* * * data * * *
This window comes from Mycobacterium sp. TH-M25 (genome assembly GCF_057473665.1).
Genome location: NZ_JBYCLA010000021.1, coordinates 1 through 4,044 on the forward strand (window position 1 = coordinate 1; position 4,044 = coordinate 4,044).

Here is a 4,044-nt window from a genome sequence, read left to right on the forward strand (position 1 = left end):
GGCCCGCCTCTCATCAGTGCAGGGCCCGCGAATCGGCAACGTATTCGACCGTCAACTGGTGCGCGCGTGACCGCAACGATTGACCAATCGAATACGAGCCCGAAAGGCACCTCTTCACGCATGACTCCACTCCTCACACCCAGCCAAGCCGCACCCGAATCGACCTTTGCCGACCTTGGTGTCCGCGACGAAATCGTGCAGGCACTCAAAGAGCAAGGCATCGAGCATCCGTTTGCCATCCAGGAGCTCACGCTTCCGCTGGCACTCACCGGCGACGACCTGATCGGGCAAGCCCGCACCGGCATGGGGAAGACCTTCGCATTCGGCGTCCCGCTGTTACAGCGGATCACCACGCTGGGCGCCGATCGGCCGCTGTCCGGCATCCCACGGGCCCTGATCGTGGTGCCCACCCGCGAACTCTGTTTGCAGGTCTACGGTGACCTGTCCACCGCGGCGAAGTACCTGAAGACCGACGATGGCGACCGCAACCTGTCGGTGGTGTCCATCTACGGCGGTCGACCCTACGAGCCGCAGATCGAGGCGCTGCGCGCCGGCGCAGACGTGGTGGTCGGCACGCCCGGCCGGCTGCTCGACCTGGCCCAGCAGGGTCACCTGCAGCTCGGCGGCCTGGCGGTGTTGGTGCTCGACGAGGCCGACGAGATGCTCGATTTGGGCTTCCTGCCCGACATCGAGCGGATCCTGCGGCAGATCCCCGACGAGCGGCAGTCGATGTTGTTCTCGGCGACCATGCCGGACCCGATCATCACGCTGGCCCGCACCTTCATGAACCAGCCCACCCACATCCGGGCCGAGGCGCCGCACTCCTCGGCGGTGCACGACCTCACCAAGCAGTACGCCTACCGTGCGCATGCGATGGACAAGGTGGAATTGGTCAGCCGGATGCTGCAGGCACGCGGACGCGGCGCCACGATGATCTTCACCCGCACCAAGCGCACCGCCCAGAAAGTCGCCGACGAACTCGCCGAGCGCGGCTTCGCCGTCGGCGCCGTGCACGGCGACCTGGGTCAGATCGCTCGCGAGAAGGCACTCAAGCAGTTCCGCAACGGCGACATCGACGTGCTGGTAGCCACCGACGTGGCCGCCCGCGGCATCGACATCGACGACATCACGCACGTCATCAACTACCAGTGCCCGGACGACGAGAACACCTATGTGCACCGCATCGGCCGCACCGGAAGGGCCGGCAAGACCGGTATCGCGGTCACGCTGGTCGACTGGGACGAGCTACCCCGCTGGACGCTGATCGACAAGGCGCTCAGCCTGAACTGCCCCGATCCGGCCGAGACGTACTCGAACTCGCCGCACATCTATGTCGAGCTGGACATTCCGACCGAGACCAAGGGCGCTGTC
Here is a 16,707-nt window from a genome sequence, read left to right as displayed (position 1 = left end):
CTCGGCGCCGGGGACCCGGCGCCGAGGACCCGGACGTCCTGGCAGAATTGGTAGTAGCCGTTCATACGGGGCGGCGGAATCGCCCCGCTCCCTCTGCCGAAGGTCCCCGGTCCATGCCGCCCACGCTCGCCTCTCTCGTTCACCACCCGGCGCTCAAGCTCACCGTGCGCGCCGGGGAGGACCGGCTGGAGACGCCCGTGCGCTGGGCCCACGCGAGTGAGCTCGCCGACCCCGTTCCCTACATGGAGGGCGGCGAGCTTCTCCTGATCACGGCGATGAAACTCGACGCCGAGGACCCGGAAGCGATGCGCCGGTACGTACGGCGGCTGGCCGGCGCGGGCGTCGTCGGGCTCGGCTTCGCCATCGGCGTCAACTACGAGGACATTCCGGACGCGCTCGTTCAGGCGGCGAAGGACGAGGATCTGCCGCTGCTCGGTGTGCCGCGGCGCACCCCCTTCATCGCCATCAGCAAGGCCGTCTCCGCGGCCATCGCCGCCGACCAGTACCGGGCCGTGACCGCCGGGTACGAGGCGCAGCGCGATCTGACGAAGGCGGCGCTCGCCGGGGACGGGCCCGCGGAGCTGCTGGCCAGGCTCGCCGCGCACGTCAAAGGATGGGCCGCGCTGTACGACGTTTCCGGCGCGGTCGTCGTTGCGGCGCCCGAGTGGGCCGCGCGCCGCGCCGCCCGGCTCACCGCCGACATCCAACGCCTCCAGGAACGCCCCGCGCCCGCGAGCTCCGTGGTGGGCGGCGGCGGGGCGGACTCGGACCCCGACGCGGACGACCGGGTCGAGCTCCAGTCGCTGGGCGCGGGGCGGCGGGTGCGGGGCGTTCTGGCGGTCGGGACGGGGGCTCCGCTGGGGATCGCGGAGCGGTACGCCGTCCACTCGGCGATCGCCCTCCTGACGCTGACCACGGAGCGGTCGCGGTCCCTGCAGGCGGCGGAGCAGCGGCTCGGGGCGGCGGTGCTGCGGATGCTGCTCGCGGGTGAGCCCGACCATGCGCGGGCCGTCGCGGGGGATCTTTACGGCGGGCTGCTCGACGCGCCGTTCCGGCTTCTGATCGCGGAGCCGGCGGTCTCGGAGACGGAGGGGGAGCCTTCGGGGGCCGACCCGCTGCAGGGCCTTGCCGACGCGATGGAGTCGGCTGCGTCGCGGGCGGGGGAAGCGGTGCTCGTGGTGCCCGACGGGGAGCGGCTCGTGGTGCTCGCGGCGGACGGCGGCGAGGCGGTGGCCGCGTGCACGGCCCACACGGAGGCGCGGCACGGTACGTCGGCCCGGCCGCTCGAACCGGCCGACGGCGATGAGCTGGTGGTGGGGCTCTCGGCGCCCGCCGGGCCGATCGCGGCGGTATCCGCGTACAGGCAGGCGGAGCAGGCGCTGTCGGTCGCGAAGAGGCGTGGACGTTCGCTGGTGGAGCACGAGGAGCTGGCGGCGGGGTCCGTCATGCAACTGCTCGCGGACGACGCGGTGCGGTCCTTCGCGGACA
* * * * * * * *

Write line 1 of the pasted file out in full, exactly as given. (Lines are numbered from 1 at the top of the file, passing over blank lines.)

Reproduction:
This window comes from Mycobacterium sp. TH-M25 (genome assembly GCF_057473665.1).